Hundreds of people in France held rallies Wednesday calling on French President Emmanuel Macron to resign, following his speech where the country's leader threatened citizens that they will face restrictions if not vaccinated against COVID-19.
Protesters marching through the streets of Paris chanted "Down with the dictatorship" as the calls for demonstrations against Macron had been circulating on social media since his speech.
Macron on Monday mandated special COVID-19 passes for anyone who wants to go to a restaurant, shopping mall or hospital or get on a train or plane. To get a pass, people must have proof they are fully vaccinated, have recently recovered from the virus or can provide a recent negative virus test result.
The delta variant is driving France’s virus infections back up again, just as the country kicked off the summer vacation season after a long-awaited reopening.
“Get vaccinated!” was the president’s overall message. He even tweeted a GIF of himself repeating the phrase. “The country is facing a strong resumption of the epidemic touching all our territory,” Macron said, speaking against the backdrop of the Eiffel Tower. Warning of a new wave of potential hospitalizations in August, he said, “The equation is simple. The more we vaccinate, the less space we leave this virus to circulate.”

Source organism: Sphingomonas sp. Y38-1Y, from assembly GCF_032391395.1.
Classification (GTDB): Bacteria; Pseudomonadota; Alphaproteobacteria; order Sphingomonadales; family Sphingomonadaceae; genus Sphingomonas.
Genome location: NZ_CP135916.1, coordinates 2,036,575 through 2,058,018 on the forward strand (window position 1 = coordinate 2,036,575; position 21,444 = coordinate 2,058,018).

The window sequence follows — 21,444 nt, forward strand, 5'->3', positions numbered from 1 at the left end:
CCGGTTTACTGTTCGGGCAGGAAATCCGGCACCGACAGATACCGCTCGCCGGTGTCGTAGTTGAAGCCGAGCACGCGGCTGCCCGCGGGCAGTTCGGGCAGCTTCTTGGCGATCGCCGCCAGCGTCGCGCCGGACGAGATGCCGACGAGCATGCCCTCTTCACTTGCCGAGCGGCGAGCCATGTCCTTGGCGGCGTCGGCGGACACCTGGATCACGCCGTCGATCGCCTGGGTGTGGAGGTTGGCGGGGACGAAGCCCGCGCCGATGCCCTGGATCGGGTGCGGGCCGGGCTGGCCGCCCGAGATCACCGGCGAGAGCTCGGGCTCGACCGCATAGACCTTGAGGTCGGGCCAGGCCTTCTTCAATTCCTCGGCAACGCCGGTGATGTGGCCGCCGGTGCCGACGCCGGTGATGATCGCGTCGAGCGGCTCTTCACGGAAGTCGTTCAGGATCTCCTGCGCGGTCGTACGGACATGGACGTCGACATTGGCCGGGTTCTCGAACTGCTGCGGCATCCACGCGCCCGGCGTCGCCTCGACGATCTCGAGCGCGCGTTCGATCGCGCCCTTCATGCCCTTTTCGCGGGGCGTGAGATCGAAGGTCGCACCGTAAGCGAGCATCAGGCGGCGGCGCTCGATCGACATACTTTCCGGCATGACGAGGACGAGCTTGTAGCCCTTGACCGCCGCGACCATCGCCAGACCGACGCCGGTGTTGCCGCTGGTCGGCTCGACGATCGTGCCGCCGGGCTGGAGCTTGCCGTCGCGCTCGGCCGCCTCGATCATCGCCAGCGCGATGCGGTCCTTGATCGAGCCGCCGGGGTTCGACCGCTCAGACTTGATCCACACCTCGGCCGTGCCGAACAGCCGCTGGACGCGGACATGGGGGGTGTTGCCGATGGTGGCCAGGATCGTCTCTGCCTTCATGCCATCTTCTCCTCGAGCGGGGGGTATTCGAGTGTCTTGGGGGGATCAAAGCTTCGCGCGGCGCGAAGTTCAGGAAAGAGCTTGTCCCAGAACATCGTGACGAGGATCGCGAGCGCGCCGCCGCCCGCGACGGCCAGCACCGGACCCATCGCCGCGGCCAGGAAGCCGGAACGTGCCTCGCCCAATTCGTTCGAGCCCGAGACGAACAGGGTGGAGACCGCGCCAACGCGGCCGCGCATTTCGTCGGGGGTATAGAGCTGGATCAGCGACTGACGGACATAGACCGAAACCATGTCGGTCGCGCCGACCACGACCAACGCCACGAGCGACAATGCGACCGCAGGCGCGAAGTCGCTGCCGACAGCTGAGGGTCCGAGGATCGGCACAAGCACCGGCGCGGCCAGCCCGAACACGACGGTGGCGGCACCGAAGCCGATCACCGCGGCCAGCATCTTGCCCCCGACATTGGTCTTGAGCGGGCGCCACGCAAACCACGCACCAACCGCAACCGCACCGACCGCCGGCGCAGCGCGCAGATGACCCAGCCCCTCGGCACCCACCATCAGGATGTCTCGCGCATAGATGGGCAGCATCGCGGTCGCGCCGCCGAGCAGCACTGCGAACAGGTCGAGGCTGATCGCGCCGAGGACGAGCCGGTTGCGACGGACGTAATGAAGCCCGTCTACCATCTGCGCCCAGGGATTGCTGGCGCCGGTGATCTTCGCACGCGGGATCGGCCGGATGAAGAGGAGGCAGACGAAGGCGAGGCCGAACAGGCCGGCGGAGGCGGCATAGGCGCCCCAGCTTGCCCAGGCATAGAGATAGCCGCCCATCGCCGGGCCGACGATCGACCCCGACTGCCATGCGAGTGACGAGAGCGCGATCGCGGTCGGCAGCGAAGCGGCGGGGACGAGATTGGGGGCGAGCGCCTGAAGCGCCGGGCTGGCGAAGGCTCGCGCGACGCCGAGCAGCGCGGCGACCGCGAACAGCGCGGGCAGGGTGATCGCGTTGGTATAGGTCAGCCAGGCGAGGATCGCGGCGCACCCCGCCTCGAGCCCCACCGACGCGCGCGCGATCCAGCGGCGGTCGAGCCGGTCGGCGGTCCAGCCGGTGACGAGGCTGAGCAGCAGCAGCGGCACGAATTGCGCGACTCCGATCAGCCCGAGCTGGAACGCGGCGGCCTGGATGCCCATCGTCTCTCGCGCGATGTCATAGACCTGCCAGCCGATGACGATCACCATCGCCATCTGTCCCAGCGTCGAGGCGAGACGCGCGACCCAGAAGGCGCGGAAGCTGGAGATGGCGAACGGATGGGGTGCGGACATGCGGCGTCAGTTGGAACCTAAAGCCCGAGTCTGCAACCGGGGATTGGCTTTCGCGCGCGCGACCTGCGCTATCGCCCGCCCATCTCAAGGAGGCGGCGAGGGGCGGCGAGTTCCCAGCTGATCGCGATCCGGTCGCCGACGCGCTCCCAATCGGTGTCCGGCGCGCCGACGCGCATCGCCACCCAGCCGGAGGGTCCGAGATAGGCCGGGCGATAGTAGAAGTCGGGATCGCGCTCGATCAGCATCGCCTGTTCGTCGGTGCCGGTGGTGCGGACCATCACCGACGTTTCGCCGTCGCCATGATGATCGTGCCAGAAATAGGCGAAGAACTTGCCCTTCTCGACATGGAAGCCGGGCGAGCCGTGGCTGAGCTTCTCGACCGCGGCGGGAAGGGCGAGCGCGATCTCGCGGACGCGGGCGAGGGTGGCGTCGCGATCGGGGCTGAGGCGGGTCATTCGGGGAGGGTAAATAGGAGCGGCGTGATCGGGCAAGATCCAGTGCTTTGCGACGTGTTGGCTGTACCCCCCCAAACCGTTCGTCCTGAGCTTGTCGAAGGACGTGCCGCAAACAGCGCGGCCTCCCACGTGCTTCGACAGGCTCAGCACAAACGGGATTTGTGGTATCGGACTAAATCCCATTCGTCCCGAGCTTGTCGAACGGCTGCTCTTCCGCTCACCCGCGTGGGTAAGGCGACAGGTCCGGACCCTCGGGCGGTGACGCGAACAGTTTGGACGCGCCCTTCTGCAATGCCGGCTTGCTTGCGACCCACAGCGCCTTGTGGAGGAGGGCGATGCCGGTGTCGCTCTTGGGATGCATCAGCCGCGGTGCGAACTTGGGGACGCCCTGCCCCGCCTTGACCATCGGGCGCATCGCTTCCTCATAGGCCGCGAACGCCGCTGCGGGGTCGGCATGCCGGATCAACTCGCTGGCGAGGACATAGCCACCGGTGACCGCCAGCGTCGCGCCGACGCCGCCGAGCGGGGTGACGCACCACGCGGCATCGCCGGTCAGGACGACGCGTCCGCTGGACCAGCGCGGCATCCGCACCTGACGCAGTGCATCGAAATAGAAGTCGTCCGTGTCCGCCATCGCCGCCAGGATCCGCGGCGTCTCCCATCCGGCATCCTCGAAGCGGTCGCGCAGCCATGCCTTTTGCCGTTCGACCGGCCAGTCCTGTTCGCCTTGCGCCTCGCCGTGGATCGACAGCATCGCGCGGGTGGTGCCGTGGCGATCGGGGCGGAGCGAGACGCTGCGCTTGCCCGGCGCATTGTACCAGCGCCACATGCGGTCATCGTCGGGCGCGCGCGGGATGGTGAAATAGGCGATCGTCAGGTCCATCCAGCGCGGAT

Macron also declared Monday that France will start charging money for some virus tests, which up to now have all been free for anyone on French territory.
Meanwhile, French restaurants and bars are thriving again, the Tour de France cycling race is drawing tightly packed crowds across the country and Hollywood stars are posing arm-in-arm and mask-free on the red carpet at the Cannes Film Festival. Cheek kisses are making a comeback.
France’s virus infections started rising again two weeks ago. The number of people in French hospitals and intensive care units has been declining for weeks, but doctors predict it too will rise when the increase in delta variant infections hits vulnerable populations, as it has in Britain and Spain.
Meanwhile, Macron also met with car industry figures Monday as he tried to combine his virus warnings with a message of hope for one of the world’s biggest economies. New infections are threatening France’s all-important tourism industry and Macron’s ambitious economic recovery plan – just nine months before the next presidential election in which he is expected to run.
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